Opioids, ACA, and 'My Lane' Stoked Physicians' Interest in 2018

Marcia Frellick

December 13, 2018

Opioid overdoses and deaths, free tuition at NYU, the severity of the past flu season, political battles over the Affordable Care Act (ACA), and a fiery tweet from the National Rifle Association (NRA) goading doctors to "stay in their lane" were among the many stories in 2018 that consistently struck a chord with physicians.

There were also stories of inspiration and heroics that resonated as well, including a physician who defibrillated a juror in his own malpractice trial and a nurse alone in a rural clinic in Australia who treated himself for a heart attack.

A Medscape survey taken from November 20 to December 9 asked readers several questions about which stories or topics from a list Medscape provided most inspired, excited, frustrated, or had the most impact on them. Among 1789 survey respondents, 1704 were physicians.

Stories That Inspired

The juror defibrillation story was the top choice for stories that inspired physicians this year (52% chose it) and was closely followed by clinicians joining the "march for our lives" to protest gun violence and call for more research in the wake of the Parkland, Florida, mass shooting that left 17 dead in February (chosen by 50%).


The story that excited the most physicians this year (54%) was the announcement by New York University that it would offer free tuition to all current and future medical students, followed by a report from a major trial that showed chemotherapy was found not to be needed for most patients with early breast cancer (29.8%).

Other topics that responders mentioned excited them included more attention to maternal mortality, more pressure to reform maintenance of certification, and advances in immunotherapy in oncology.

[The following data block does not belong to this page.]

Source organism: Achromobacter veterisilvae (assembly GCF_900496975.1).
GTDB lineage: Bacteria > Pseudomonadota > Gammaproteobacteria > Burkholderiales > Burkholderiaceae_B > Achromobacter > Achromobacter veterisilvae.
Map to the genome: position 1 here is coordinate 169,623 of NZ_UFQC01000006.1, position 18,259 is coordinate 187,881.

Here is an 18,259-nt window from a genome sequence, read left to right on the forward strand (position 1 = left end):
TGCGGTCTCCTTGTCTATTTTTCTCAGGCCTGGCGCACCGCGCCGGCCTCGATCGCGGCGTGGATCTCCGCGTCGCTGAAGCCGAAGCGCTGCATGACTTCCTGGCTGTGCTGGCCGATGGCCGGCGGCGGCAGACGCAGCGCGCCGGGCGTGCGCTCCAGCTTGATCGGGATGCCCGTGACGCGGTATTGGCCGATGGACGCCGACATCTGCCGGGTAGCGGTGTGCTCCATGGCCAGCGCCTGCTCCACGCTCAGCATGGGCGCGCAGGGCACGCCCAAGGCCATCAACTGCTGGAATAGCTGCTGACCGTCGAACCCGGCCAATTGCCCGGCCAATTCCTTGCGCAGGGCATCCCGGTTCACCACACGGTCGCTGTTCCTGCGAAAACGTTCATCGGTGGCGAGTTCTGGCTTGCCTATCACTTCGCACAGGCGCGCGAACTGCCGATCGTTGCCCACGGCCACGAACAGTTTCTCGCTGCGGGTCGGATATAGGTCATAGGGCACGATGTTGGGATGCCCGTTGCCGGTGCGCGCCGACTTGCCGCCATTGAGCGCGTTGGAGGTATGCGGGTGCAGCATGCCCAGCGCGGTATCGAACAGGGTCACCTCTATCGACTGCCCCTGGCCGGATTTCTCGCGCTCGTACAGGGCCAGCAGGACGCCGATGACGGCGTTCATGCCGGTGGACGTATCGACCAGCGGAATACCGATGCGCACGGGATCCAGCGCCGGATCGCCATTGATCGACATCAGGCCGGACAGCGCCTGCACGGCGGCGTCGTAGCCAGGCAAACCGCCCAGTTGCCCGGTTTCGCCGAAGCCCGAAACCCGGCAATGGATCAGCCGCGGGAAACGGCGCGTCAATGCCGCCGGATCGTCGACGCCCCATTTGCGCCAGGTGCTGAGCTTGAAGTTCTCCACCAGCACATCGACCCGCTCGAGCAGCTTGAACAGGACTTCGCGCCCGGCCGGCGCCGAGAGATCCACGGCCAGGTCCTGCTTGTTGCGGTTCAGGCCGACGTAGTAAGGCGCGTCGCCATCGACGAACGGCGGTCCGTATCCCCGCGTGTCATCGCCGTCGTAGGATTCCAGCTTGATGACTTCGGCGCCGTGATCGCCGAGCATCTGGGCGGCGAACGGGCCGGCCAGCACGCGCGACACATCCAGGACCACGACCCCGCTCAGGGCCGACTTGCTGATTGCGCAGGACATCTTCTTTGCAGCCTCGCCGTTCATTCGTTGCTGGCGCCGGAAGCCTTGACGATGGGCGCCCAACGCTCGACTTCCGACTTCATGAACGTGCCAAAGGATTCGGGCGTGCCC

Opioid Crisis Weighs Heavily

Physicians rated the opioid crisis high in categories of frustration as well as excitement as the FDA approved the first nonopioid drug for opioid withdrawal, lofexidine hydrochloride, in May.

However, the alarming increase in overdoses, fueled mostly by opioid abuse, and the increase in suicides, which together were tied to a dip in life expectancy this year, were the leading topic of frustration, according to 56% of responders. Next in frustrating news were the reports of drug shortages that had become a "public health crisis."

One commenter wrote: "In the most advanced country in the world medically, it is unconscionable to think we do not have access to medicine for our patients when we need it."


Stories Physicians Will Remember Most

As to what topic physicians would remember most from this year, opioids again topped the list, with 49% saying the story that will stick with them most is new legislation passed to combat the opioid crisis (chosen by 48.59%), followed by the surgeon general's recommendation that more people carry naloxone (33%).

One commenter suggested, however, there are racial underpinnings in the attention given to the crisis. The commenter listed this frustration: "Acting like the opioid crisis is tremendous because white people are dying. When brown/black people die from alarming rates it is NEVER deemed a crisis let alone a problem. You send black/brown people to jail for this same crisis and white people get treatment."

Another responder wrote, "Opioid crisis, suicide, and overdoses continue to skyrocket, costing more lives than multiple years of war - with woefully insufficient services available for addicts."